1:24 PM PST, December 16, 2021
Thousands of government documents relating to President John F. Kennedy’s assassination have been released this week by the National Archives.
Nearly 1,500 new documents collected as part of the government’s review of the Nov. 22, 1963 assassination of Kennedy are available on the Archive’s website, including memos from meetings held between the FBI and informants.
None of the newly released documents are believed to undermine the conclusion of the Warren Commission’s report that Lee Harvey Oswald was the sole person responsible for Kennedy’s killing, NPR reported.
Though the documents would likely be most of interest to historians, researchers and history buffs, most of the material appears to be duplicates of previously released documents, JFK researchers told CNN.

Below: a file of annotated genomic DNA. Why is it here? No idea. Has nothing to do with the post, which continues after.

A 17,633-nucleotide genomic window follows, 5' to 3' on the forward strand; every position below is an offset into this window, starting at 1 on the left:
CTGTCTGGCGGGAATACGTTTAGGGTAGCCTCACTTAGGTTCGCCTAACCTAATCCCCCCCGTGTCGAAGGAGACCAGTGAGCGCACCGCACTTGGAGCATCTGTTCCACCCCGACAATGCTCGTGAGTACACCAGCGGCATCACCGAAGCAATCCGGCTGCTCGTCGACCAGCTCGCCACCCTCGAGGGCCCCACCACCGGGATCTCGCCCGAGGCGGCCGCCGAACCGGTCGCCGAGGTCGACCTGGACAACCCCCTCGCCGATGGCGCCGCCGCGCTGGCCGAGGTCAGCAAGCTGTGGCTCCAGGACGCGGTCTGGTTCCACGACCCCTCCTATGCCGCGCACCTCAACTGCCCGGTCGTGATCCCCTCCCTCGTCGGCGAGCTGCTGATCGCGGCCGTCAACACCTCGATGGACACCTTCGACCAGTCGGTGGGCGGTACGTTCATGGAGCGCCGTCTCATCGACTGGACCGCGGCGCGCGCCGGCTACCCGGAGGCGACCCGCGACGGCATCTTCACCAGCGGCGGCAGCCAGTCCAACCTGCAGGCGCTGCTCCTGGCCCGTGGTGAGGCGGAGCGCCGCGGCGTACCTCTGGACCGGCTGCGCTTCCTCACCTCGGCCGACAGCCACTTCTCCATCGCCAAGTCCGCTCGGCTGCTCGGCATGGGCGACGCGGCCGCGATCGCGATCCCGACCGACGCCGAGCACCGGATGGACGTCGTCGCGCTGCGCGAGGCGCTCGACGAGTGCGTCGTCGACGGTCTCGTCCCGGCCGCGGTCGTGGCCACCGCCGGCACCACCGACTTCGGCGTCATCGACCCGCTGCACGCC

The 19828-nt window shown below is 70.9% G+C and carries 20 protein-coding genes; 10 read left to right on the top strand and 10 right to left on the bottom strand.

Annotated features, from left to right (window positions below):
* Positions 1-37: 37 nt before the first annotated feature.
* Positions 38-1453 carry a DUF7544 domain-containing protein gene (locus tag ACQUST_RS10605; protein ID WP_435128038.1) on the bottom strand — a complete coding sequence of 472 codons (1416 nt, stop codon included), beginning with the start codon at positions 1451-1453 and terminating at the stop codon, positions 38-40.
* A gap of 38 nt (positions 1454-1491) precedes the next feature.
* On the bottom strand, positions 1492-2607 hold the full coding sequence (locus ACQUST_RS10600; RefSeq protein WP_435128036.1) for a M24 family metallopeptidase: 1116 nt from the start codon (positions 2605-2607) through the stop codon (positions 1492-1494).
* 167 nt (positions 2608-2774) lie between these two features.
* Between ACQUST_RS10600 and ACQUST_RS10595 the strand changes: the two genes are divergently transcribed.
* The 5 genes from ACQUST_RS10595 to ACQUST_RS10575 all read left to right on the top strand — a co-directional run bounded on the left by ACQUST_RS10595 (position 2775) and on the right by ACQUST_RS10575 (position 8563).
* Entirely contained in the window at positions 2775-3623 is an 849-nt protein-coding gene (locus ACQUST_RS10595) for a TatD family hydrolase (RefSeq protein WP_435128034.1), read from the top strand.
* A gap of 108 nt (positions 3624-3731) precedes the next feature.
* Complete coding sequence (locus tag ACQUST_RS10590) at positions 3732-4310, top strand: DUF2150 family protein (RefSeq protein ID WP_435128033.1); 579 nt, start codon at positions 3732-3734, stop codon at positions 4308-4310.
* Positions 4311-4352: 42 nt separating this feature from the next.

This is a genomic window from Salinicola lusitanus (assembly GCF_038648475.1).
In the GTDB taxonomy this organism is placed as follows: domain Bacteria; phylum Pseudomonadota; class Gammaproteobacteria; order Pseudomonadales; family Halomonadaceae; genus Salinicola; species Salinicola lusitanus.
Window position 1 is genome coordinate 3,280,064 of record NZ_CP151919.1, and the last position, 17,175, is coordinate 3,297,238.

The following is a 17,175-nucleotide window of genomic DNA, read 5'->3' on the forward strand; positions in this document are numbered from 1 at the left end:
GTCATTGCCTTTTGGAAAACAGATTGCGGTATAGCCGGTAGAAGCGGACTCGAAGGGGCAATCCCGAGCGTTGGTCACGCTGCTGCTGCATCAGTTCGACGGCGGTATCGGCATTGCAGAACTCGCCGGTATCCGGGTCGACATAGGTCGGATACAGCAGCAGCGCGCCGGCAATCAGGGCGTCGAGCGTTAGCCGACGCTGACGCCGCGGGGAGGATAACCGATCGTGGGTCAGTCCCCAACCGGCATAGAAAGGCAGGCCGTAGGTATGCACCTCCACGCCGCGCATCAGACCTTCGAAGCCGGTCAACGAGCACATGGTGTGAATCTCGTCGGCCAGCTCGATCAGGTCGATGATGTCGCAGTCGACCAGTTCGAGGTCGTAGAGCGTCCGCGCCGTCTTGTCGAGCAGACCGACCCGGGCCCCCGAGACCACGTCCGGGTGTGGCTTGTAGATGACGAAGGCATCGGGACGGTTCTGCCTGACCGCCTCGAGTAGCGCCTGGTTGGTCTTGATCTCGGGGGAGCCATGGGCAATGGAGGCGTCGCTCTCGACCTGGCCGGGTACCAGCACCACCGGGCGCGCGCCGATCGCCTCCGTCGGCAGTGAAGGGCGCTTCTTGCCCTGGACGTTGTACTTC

Some documents have some words that were previously redacted now revealed, while others appear to have no changes made at all, they said.
It will take time, however, to fully comb through the documents to ensure there is no significant pieces of information to have been newly released, experts said.
The documents were initially released under the John F. Kennedy Assassination Records Collection Act, which was enacted by Congress in 1992 after renewed interest in Kennedy’s assassination, and ensuing conspiracy theories including that Oswald did not act alone, was piqued following the release of the movie “JFK,” NPR wrote.
In October, President Joe Biden issued an order that the remaining documents will not be released until December 2022 at the earliest. There are still more than 10,000 documents that are either partially redacted or withheld entirely, CNN reported.
To date, about 250,000 records have been made available in the collection.